When 21-year-old Mokhtar Muhibi of Kabul began work as an unskilled plumber in 2010, the married father of two was scraping by on about $200 a month. He needed to improve his skills to support his family, which includes a younger brother still in school as well as his unemployed mother and father.
Before the Sail Food Co. started to produce and sell Afghanistan’s favorite puffed potato snack, kurkure, in 2010, the snack was imported from Pakistan. But the company’s owner, Sherin Jan, knew there was potential for growth and expansion to other products.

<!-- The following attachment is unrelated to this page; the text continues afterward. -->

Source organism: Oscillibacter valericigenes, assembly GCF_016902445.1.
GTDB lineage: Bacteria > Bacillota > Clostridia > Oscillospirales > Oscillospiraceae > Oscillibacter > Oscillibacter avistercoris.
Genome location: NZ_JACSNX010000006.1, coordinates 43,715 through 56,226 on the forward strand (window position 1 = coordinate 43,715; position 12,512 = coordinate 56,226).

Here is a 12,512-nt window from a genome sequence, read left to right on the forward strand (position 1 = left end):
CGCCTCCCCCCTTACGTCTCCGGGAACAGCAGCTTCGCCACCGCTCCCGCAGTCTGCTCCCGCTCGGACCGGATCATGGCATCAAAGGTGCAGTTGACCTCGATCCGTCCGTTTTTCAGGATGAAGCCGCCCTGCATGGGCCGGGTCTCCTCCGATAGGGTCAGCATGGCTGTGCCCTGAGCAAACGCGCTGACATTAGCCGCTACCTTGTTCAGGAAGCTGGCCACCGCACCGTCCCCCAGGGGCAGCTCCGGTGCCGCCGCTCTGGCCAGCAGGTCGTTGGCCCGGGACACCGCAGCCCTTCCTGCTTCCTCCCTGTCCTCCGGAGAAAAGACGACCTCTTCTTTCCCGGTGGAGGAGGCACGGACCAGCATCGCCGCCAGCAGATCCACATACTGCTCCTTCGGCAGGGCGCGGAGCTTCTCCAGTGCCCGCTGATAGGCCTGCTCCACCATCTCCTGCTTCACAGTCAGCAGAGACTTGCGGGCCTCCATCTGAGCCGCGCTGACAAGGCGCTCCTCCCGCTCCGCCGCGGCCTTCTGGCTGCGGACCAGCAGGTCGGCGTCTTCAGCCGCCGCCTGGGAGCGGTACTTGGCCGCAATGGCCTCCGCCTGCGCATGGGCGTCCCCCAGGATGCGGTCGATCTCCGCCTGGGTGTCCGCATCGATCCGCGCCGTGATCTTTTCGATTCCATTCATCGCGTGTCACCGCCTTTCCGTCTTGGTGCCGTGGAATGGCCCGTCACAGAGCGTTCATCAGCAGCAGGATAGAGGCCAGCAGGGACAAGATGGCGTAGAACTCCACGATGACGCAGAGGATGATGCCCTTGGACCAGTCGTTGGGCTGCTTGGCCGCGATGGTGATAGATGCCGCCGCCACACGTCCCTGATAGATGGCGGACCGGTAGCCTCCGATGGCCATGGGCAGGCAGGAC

When Mohammad Saber and Mohammad Asif started Zarnegar, a printing press in Mazari Sharif, it was boom time in the capital of northern Afghanistan’s Balkh province. It was 1999 and Mazari Sharif was rapidly becoming one of Afghanistan’s more important economic hubs. Posters and billboards dotted the city, proof of a flourishing advertising industry.
When Sania and Manizha Wafeq noticed that women in Kabul were becoming more fashion conscious and that they had more disposable income, the sisters set up a clothes company to cater to the trend.
Until recently, Afghan farmers in Zhari and Panjwayi districts in southern Kandahar province had been using local methods for leveling, plowing, irrigating and spreading seeds. They used animals to prepare their land for cultivation and spent days preparing a small piece of land for farming.
Last updated: October 24, 2016